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Docking had its purpose for working dogs, not pets


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"Doc, I just got a new puppy and I want his tail and ears docked so he looks like the breed magazines say he should. Do you do that?" Breed standards for many dog breeds require tail and/or ear docking, which has become a controversial topic among dog breeders, veterinarians, animal rights activists and many others.

Many of the dog breeds involved in this argument have a historical basis for the changes made to the animal's body structure. Tails were often docked in the herding breeds to prevent tail damage or interference with an animal's ability to move quickly in tight quarters. Tails were docked in some hunting breeds for the same reasons. Fighting and guarding dogs had tails docked to prevent the animal from being grabbed by the tail during a fight. Ears were often docked to improve hearing and minimize chances of water or foreign objects getting caught in the ear canal. Also, upright ears make an animal appear more alert, and in some cases, more menacing, which was a desired characteristic.

Breed standards today are based more on tradition and desirable appearance, since the majority of our dogs are pets, rather than working dogs. Because of this change in the dog's purpose in life, altering its appearance to meet what seem to many people to be arbitrary standards, has become a huge controversy. In fact, many countries have banned tail and ear docking altogether, calling the procedures cruel and unethical. Many veterinary teaching universities have refused to teach these procedures for many years, which has resulted in fewer and fewer veterinarians available who have the training and the willingness to perform the surgeries.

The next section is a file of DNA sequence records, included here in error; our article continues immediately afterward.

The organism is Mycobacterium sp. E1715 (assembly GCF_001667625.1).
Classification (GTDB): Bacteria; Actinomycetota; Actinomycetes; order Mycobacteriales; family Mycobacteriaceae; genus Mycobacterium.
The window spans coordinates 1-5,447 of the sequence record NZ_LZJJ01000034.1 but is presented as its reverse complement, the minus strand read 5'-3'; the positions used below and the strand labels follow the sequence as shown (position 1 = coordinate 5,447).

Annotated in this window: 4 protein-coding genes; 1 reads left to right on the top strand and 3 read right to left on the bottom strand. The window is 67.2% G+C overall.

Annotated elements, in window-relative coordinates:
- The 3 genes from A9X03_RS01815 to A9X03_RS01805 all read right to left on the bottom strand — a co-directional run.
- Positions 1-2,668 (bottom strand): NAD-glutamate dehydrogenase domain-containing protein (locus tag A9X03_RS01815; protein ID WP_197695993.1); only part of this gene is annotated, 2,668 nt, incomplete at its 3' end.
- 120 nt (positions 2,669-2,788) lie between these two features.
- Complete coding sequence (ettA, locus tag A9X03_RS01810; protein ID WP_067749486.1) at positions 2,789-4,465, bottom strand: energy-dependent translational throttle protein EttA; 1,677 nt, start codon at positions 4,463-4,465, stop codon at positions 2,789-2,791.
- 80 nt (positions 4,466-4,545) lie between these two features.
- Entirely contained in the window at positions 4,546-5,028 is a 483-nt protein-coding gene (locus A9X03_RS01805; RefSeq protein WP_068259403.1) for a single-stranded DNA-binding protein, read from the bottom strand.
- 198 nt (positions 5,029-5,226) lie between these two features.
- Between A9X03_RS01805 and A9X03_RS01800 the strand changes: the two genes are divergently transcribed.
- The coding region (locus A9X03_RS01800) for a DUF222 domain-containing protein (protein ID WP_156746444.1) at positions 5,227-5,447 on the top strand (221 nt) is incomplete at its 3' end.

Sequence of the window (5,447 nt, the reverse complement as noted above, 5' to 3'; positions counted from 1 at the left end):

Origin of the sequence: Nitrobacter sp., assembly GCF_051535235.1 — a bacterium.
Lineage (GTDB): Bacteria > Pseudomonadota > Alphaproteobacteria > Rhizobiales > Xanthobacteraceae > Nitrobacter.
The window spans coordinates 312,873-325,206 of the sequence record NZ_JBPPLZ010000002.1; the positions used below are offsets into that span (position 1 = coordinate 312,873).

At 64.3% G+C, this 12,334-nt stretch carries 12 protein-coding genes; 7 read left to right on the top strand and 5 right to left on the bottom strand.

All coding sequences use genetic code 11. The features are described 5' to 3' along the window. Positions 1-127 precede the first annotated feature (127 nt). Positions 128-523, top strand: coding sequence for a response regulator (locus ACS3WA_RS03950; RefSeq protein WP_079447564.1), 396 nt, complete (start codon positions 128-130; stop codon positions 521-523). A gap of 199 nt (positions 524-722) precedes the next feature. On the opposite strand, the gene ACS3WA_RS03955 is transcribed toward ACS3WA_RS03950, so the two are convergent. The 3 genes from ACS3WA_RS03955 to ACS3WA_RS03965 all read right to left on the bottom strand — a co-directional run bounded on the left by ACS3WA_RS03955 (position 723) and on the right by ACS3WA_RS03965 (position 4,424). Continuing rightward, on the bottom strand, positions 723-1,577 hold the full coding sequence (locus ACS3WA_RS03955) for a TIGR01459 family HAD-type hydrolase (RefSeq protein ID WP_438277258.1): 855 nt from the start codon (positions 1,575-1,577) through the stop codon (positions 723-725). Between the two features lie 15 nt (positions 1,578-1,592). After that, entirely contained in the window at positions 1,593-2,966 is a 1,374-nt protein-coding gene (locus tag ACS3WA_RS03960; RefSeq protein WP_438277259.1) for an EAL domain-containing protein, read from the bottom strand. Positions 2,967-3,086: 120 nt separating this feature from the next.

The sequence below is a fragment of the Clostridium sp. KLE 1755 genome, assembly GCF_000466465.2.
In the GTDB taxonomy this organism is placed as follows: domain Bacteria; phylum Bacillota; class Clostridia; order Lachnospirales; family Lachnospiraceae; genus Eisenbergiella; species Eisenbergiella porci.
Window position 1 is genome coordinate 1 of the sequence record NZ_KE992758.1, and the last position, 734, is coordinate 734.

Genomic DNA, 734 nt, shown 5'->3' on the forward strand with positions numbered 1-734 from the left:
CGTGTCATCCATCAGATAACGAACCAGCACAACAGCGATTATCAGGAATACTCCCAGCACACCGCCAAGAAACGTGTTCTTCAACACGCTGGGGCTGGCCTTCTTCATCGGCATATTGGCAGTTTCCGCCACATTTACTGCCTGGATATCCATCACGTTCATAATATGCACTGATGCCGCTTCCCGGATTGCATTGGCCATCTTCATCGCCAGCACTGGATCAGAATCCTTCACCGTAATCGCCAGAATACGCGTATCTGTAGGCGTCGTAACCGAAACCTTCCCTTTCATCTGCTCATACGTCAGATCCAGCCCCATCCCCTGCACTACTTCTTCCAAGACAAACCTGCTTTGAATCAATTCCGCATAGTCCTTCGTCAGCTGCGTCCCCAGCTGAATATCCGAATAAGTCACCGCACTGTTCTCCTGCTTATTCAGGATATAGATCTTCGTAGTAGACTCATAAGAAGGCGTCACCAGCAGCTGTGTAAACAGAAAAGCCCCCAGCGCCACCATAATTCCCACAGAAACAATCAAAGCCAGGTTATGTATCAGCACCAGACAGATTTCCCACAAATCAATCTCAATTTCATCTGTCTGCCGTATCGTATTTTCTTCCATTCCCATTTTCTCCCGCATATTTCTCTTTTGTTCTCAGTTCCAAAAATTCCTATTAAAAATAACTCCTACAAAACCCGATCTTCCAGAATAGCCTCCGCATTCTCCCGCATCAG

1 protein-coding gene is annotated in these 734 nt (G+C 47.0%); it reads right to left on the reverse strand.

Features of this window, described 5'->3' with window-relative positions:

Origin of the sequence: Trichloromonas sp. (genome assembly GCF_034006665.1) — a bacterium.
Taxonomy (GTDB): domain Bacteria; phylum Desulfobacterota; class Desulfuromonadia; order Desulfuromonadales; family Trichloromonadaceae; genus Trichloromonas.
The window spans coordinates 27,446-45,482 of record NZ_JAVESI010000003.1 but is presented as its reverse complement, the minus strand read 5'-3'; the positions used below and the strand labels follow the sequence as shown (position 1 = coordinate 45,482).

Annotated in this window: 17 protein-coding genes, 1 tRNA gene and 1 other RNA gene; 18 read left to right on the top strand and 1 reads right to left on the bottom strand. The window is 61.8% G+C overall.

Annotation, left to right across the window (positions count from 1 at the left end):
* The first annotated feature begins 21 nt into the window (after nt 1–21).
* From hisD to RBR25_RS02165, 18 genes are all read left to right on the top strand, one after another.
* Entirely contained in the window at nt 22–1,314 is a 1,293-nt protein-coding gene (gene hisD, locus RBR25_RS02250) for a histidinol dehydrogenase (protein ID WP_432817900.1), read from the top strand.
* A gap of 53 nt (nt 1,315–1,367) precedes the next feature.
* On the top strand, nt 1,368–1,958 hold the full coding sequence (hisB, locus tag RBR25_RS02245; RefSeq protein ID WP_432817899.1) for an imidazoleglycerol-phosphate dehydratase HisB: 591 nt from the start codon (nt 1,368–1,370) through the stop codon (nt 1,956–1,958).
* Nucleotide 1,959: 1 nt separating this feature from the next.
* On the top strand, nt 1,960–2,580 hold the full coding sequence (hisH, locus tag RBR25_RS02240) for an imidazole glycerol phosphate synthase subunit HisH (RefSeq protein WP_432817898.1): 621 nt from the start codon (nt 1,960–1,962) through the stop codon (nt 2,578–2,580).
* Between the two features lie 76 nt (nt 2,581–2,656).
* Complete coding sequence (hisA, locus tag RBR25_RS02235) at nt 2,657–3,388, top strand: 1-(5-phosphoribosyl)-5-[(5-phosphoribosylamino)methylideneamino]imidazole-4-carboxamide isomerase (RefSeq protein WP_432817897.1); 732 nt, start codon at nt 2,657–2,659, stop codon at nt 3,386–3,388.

There are still a few breeds out there, as well as a few individual situations, where docking is desirable in order for the dog to function in its job correctly. It's common that injury to a tail or ear results in docking to prevent spread of infection or insure healing of the injury. Tumors of the ear or tail may require docking as well. For the most part, however, a dog derives no physical benefit from having a normal part of its body removed, just to measure up to a breed standard.

Docking, when properly performed, happens quite early in a puppy's life at 3 to 5 days of age for tails and 8 to 15 weeks for ears. Follow-up care, especially for ears, is crucial to the success of the surgery. Both procedures require longer recovery periods, are more painful, and are more prone to complications when performed on older puppies or adult dogs.

Dew claw removal, which is another docking procedure, is also performed ideally on puppies at 3 to 5 days of age. Dew claws are the toes above the foot on the inside of the leg and are prone to being torn and injured. If the claws are left on the puppy, the owner needs to keep a careful watch on the nail, since it doesn't touch the ground and, therefore, doesn't wear off like the rest of the dog's nails do. Left to grow unchecked, these nails often grow in a circle and back into the dog's leg, causing pain and infection.

So, to answer the original question, yes. I perform tail and dew claw docking procedures. I strongly caution the owner of the older puppy or adult dog that these procedures are now major surgery and the animals are at more risk for pain and complications. I don't, however, perform ear crops at any age unless a medical problem requires that one be done. Dogs with natural ears still look like their breed should, and they don't have to undergo the pain and hassle of surgery and weeks of postoperative splinting just to achieve a certain "look."


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